Even where major elements of the early medieval landscape are highly visible, such as the Offa’s Dyke and Wat’s Dyke systems along the borders with England, or the cross-ridge dykes attributed to this period, there is hardly any knowledge of their contemporary environment. What little is known points to a rural economy based on subsistence farming with small-scale production, exchange and trade. New discoveries, such as the recently excavated corn-drying kilns and iron-smelting furnaces at Herbranston near Milford Haven, may illuminate resource management and specialisation.
Artefact production was at a craft scale, supplying local requirements, with the possible exception of some metal working. Activities identified include leather working, textile weaving, bone and antler working (particularly to make combs), iron working (to make tools and weapons), manufacturing of copper-alloy objects such as penannular brooches, stone working to produce querns and whetstones, and timber working (for buildings, palisades and boats). No pottery was produced locally.
Archaeological evidence shows that coastal Wales retained links directly or indirectly with the Mediterranean from the fifth to seventh centuries. There is clear Gallic influence on some early inscriptions. During the fifth and sixth centuries amphorae and fine red-slipped tableware were imported from the eastern Mediterranean and north Africa; during the sixth and seventh centuries ceramic wares were imported from western France. It is thought that metalwork and raw material were used for exchange by Welsh rulers, whose power was reinforced by trade with west Britain, Ireland and the continent. Much of this may have been in response to initiatives from outside. There was also limited importation of glassware, beads and metalwork from Anglo-Saxon England in the sixth and seventh centuries, some by overland routes — perhaps through travel or diplomatic or marital gifts rather than sustained trade.
The period after 500 has been called the ‘Age of the Saints’, and the rise of a local form of Christianity and Church was one of the characteristic features of these centuries. The persistence of traditions and dedications suggests that some religious leaders — Dewi, Padarn, Teilo, and Deiniol — created such strong impressions that tales of them were transmitted down the generations. Dewi (St David), who came from a Ceredigion dynasty in the sixth century, was the leading Christian ascetic of his day. Others were abbots ruling monastic communities, one of the most renowned being Illtud, abbot of the monastery of Llanilltud Fawr or Llantwit Major. Early Christian centres included Bangor and St Davids, renowned as important ecclesiastical lordships that suffered at the hands of Viking raiders, as did a string of others: Caer Gybi and Penmon on Anglesey, Tywyn in Merionethshire, Clynnog Fawr in Caernarfonshire, St Dogmael’s in Pembrokeshire, Llanbadarn Fawr near Aberystwyth, and Llantwit Major and Llancarfan in the Vale of Glamorgan. By the ninth century monasteries had become important landholdings and were centres of learning and political influence. The landscape would also have been dotted with small churches, and in many localities Christian communities built enclosures or llannau for their burials.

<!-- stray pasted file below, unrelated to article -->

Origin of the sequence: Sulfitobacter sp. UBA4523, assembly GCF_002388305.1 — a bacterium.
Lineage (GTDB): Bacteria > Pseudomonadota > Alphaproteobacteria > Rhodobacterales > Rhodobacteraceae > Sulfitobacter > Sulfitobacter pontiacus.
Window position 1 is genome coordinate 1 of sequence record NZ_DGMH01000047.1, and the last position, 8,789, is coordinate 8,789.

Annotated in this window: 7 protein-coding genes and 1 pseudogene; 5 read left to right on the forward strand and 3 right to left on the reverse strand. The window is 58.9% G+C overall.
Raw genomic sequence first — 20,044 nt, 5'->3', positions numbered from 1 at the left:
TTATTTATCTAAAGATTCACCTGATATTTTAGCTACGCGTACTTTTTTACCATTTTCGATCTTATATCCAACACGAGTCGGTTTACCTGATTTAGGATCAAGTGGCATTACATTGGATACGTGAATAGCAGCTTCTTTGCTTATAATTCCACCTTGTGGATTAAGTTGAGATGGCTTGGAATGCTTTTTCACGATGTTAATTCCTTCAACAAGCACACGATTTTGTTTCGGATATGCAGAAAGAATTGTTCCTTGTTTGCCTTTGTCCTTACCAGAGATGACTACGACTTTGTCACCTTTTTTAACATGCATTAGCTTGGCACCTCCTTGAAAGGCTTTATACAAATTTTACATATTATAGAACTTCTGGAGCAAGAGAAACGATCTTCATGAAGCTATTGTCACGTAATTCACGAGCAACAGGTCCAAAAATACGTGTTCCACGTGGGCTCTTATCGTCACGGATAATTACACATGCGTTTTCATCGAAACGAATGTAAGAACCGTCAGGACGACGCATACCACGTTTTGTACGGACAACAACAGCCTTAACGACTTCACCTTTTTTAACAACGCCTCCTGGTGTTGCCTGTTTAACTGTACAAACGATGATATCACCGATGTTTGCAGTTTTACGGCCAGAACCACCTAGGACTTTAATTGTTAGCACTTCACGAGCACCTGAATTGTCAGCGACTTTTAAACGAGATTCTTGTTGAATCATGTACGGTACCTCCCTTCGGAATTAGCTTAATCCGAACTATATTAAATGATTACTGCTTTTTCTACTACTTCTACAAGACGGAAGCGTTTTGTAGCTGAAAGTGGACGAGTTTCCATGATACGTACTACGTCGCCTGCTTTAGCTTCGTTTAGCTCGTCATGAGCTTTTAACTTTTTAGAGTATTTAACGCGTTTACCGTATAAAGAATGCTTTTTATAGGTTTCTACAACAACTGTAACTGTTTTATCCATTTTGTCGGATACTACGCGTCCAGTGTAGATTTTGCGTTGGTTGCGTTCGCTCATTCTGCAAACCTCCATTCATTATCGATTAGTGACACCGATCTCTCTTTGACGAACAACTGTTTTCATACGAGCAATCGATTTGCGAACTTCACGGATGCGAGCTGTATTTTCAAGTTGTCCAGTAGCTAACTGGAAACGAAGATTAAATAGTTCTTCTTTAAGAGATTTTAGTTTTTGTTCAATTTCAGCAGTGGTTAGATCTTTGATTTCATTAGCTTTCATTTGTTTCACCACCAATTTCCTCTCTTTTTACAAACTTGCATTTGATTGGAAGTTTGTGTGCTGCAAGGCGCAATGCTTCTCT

The physical remains of early churches have proved elusive. Aerial photography and field observation have identified a growing number of cemeteries — recently excavated examples include Brownslade Barrow in Pembrokeshire and Tywyn y Capel on Anglesey. While ecclesiastical centres are referred to in Saints’ Lives, charters, Welsh Annals and the Anglo-Saxon Chronicle, and their locations are suggested by concentrations of inscribed stones and stone sculpture, little is known of their original appearance. Their size and layout, their relationship to secular settlements and the peripheral sites within their pastoral spheres are often unclear. A rare exception is Burry Holms in Gower, excavated in 1965-8 by the Royal Commission, whose survey of the early Christian period in Glamorgan (published in 1976) suggested it was a pre-Norman hermitage or retreat.
Some islands became monastic enclaves. Centres such as Caldy received imported goods from Gaul and the Mediterranean during the fifth to seventh centuries, implying contact with the outside world and probably with secular settlements. Aerial reconnaissance by the Royal Commission has revealed a handful of defended enclosures related to smaller circular or curvilinear churchyards, though the significance of the associations is not yet clear.
Inscribed stones and stone sculpture provide the most prolific evidence for the period, and they are crucial to our understanding of the evolution of the Welsh kingdoms, languages, literacy and the Church. Cross-carved stones and more ambitious sculpture, including freestanding crosses (sometimes with inscriptions), date from the seventh century onwards. Variations point to a number of workshop traditions or groups, often centred on monasteries. They allow us to identify a range of early medieval ecclesiastical sites and trace the patronage of the Church by the secular elite. The Royal Commission included detailed entries on many stones in their first county inventories (for example, the tenth-century cross known as Maen Achwyfan in the 1912 volume on Flintshire), and its records and photographs have enriched the new Corpus of early medieval inscribed stones and stone sculpture, the first two volumes of which appeared in 2007.
Much remains to be learned about early medieval settlement in Wales — from identifying and dating sites to understanding more complex issues. For example, how were older sites reused and new ones constructed? How did they function within a changing society? What impact did settlement have on the landscape? What variations existed in agriculture and animal husbandry? Many of the high-status sites may have provided security in times of turmoil, but where did most of the population live (estimated at two or three hundred thousand)? The archaeological archive of the Royal Commission is an essential tool for those wishing to understand six centuries of shadow-like history.